The experiment was published on Prolific on July 15th and lasted for four hours. Subjects were randomly assigned to treatments R, B, or H with probability of 1/3. We restricted the sample to subjects living in the UK because it was the country with the largest number of potential participants in the platform. Additionally, we pre-screened the subjects based on having available data on education, gender, and socioeconomic questions to avoid losing observations with respect to the control variables. The experiment consisted of time, risk preferences, and dictator game tasks (always in this order). As in Study II, the payment scheme was held constant across the entire experiment, and we used the exact same MPL with adjusted payments (see Table 1).

The resulting sample size was n = 606 (by treatments, R: 187, B: 204, H: 215). Subjects were fully aware of their payment scheme. See Section A (OA) for details.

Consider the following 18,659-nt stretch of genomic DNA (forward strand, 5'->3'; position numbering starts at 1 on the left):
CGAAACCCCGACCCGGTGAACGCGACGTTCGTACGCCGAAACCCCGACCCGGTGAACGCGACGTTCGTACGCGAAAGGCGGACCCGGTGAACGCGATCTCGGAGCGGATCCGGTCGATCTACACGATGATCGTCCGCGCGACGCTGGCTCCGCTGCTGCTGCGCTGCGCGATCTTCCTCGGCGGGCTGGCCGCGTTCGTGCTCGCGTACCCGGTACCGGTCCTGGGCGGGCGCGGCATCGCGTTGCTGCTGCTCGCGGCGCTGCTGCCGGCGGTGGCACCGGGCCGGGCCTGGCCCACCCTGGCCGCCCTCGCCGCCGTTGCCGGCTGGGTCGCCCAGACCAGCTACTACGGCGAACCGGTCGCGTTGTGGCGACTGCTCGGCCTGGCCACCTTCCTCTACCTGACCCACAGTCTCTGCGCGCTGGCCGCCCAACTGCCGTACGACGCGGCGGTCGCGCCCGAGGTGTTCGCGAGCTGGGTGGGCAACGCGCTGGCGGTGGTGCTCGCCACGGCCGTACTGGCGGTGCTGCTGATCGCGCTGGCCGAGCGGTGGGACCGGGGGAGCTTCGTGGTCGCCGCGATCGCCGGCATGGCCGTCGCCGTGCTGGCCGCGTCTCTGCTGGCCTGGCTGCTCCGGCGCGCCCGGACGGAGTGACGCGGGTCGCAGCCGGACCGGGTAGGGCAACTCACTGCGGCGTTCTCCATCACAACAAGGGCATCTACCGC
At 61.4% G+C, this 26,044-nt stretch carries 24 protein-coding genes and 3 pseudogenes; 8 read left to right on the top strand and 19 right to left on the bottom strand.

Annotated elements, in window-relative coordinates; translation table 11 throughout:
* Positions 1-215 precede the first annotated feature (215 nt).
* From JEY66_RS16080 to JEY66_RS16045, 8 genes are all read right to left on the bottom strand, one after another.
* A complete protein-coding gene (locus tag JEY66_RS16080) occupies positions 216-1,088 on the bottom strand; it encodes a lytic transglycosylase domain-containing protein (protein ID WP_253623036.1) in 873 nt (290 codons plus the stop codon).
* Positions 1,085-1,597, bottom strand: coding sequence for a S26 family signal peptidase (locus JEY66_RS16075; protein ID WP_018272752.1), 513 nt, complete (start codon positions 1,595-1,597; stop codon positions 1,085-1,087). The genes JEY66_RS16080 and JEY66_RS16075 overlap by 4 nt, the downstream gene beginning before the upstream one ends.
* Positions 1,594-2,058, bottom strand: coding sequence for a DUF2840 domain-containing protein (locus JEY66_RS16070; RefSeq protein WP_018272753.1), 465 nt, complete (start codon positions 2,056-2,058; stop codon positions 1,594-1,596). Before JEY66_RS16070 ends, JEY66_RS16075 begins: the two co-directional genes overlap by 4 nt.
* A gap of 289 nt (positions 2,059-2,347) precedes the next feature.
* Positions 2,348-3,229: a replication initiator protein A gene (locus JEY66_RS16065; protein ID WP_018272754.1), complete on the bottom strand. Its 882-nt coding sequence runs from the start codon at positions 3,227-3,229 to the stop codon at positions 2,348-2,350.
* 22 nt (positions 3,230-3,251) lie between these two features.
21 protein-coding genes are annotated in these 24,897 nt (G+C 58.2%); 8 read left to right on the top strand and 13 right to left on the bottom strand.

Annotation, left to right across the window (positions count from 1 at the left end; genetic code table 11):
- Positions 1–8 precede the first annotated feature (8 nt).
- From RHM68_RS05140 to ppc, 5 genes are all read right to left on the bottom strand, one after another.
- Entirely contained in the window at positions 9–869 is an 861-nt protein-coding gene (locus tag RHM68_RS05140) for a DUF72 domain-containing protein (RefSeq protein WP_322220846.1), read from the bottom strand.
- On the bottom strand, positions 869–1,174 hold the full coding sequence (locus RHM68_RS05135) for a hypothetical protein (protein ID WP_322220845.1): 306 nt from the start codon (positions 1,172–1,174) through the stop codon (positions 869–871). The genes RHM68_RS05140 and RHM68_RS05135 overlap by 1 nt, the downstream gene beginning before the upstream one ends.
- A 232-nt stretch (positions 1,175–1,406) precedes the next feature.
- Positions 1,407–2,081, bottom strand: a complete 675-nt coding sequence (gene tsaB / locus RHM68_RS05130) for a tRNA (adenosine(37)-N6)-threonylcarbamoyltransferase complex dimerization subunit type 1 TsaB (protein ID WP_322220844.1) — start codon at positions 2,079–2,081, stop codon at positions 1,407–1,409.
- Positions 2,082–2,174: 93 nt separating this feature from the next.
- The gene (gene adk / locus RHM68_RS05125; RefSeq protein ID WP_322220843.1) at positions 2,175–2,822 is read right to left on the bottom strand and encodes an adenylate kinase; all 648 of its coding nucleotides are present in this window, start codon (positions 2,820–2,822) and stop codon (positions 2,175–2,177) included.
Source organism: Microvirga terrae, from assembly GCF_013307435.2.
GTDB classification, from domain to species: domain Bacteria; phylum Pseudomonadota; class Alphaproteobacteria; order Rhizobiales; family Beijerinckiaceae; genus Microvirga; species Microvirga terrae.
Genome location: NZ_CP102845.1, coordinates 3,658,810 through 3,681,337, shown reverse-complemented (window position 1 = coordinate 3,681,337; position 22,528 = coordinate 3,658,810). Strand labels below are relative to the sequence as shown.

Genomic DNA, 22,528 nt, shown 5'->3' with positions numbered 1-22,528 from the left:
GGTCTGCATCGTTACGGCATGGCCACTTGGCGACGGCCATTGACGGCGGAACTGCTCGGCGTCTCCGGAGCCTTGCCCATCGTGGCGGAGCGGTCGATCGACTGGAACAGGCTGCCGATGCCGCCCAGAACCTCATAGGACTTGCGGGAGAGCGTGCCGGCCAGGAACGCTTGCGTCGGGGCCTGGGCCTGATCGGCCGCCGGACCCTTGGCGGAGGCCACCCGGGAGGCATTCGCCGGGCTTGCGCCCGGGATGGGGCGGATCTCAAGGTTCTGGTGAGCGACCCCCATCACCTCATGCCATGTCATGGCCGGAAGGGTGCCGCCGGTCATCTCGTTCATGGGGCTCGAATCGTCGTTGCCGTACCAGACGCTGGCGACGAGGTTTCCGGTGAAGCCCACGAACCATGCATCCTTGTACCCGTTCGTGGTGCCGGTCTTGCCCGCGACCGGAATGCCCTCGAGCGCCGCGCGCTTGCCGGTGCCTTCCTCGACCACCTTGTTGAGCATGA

As in studies I and II, we randomly selected one out of the 20 MPL decisions to compute the final payoffs. However, as Prolific forces researchers to pay a completion fee, all the participants received a fixed payment of £1.2. In addition, all the participants in treatment R and 1 out of 10 in B received a bonus payment corresponding to the selected decision. These procedures were clearly explained in the instructions and the participants signed a consent form.

4.4. Study IV: Online experiment 2 (Prolific 2)

For Study IV, we conducted a parallel replication of Study III in Prolific but changed the long-term block: the delay considered in Study IV was one month rather than six months (see Table 1). That is, subjects in this study had to choose between a one-month delay option and a two-month delay option in the long-term block. This allowed us to test the sensitivity of the payment scheme to a shorter delay in long-term decisions, which may have an effect (Cohen et al., 2020).